With a deck mounted horizontal hawse type, you do need quite a bit of space below the windlass to permit the rope to self store. Before pulling the pin on say a Lofrans Maxwell or other, pull the installation instructions off the net and see what
    they say about space below the drum for rope storage. Many gypsies will take rope and chain, matched of course but the rope will kind of pile up as compared to automatically lay flat. Your hull profile if you are looking at a self storing
    system looks a little narrow to be able to accommodate much rope before the volume below the windlass becomes filled

    I am sure that you aware that the marine chain costs an arm and a leg due to its link length and the windlass manufacturers make their gypsies fit only the marine grade/specs. Ie a normal galvanized chain picked up from an industrial supply
    house will not match. The Ez Puller can take anything regarding rope and chain. So the combination of an Maxwell windlass, specific marine chain and matching rope may not be much difference than the Puller with any galvanized chain and pretty well any rope and the drum self stores. Just another view
     
    Last edited: Nov 1, 2021
  14. Rumars
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    Rumars Senior Member

    I mean of course the front trampoline beam, not your main beam under the cabin.

    The windlass (vertical, horizontal) sits on deck over the locker (plus foot controls if you want them, I would opt for a wireless handheld remote) and determines where the havse pipe will be (some have it integrated). The locker is either self draining or can be automatically pumped, or you have some type of watertight closure on the hawsepipe. The chain goes to the roller over some kind of deck protection. The roller sits on a platform allowing the anchor to be securely stoved without moving underway. A nice to have is pressure saltwater on the bow to clean the chain and anchor.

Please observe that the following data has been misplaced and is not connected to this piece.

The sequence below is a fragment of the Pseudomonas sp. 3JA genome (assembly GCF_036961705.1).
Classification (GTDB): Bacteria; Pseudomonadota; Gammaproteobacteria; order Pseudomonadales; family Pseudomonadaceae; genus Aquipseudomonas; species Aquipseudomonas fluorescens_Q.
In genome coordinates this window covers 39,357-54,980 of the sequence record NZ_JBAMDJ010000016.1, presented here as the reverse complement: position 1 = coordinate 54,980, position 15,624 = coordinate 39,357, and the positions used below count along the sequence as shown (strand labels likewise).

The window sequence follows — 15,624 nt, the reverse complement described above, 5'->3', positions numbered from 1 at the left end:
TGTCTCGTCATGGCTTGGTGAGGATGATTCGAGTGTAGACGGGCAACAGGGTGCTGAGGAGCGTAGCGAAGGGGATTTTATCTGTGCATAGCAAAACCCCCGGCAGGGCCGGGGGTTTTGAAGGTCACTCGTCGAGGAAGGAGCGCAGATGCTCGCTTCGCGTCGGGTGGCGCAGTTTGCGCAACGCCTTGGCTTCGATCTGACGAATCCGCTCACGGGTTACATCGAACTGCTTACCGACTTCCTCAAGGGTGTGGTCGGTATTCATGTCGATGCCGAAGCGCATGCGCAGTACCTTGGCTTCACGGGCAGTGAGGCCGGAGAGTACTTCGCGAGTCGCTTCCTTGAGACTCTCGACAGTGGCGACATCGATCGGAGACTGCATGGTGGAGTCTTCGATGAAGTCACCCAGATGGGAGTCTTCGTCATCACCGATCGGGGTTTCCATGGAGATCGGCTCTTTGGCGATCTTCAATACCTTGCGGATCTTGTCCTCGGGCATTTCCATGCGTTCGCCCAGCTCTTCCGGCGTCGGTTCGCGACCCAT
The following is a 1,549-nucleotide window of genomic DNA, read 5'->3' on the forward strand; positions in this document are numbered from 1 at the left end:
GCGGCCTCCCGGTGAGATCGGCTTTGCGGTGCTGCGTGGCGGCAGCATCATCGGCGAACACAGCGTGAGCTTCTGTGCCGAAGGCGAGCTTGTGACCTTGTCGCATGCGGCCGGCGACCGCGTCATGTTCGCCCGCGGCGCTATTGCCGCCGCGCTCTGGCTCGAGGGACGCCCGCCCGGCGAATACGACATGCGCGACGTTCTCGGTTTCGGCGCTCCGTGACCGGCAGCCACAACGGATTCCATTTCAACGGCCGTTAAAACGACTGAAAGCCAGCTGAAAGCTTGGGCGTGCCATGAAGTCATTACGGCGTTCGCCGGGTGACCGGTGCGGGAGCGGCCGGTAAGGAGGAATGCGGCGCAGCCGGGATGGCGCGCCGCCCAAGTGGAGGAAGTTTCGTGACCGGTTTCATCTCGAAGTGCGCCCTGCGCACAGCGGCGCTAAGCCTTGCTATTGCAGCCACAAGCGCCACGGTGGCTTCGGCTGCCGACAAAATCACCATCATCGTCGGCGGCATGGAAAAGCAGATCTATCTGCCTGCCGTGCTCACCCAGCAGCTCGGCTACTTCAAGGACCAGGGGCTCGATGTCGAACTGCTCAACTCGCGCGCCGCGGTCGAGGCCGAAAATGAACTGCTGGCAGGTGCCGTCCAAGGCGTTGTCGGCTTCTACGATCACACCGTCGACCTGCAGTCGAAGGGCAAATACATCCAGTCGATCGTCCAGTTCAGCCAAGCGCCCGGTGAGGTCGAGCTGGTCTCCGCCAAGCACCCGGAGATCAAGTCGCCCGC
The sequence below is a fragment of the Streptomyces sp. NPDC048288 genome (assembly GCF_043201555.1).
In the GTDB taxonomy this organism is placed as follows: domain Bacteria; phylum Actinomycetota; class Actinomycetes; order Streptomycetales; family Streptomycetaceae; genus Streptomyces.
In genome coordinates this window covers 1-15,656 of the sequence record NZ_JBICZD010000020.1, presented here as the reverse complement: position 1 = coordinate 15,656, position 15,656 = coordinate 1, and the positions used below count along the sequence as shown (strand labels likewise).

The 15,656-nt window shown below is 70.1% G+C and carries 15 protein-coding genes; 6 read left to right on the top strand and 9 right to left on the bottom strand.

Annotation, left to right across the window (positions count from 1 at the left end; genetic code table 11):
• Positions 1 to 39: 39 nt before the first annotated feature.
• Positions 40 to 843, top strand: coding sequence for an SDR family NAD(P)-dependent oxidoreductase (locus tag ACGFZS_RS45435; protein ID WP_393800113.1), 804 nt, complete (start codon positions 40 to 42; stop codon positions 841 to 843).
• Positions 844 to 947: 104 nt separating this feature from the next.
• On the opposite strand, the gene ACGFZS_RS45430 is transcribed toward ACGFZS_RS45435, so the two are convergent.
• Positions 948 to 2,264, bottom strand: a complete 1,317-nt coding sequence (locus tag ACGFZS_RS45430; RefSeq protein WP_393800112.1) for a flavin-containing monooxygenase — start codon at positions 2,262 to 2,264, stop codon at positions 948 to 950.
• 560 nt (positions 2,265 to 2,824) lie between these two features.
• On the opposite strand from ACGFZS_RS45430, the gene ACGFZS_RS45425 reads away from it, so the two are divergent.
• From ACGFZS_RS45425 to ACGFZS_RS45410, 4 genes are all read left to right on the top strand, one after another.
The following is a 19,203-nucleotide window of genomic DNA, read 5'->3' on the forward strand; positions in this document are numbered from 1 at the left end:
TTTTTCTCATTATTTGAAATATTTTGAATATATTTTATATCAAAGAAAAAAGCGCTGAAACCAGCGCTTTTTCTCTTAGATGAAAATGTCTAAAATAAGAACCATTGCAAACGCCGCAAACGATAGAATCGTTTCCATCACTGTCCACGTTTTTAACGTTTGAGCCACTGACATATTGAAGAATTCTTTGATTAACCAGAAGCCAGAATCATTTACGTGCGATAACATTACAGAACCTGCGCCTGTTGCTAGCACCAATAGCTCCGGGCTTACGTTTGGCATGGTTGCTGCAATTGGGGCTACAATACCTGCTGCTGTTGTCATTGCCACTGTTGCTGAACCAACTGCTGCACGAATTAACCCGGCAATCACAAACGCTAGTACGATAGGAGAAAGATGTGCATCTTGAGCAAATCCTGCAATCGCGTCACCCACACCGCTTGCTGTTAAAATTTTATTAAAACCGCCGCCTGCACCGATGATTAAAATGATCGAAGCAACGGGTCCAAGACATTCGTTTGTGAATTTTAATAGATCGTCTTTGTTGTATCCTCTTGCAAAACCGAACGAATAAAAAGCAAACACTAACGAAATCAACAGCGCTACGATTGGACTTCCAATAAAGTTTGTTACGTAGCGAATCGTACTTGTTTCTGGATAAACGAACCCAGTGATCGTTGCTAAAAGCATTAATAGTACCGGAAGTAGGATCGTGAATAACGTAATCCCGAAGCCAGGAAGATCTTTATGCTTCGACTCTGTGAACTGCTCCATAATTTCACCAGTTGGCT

You can put everything in the starboard cabin locker, mount chocks for the anchor there for stowage, and move it manually to a small roller on the beam when needed. No plank at all over the tramp, when under tension the chain is clear of the tramp, otherwise it just sits there. When you get to old to shift the anchor from the cabin wall to the beam roller you can fit a platform to hold the anchor. The tramp would still be usable, the anchor and chain are offset.
     

  15. fallguy
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    fallguy Senior Member

    Well, Rumars has made it feel real. Thanks.

    I had some malady two Aprils ago and coughed so hard for two weeks that I damaged something in my chest wall near my sternum. It may have been Covid, but so early in the pandemic, I couldn't even find a test and they said go to ER on low oxygen and I only went to 92. And it hurts on heavy use. I imagine pulling a 45 pound anchor up 150 feet or 40 feet for that matter may cause some irritation.

    And my front locker is pretty big; probably too big to keep a rope pule tidy.

    While Rumars idea is truly tempting, I think I ought to use some sort of winder.

    This one looks like it'd keep all the line on a spool nice. I have to measure the locker space and add a picture. I am really worried my cleat is in the way for a bow roller, but perhaps if I plan well enough, the anchor rope/chain can go right over it and even lock to it.

    It is all going to portside....to repeat.

    Thank you all for contributing; it is helping me frame the needs.

    As of now, I see the need for a bridle rope, some type of bridle mounts, perhaps a 316 eye on each side of my netting beam sockets? Some keeper for the bridle. I am planning a lifeline forward; it may work to clip the bridle to it; although that sounds noisy and my line may sag. An anchor roller, a chain lock, a deck hawse, and a drum roller. But crickeys, $3500 for a drum roller hurts a lot.

    I will add some pictures of the port hull this time @Rumars and maybe a sketch of the locker.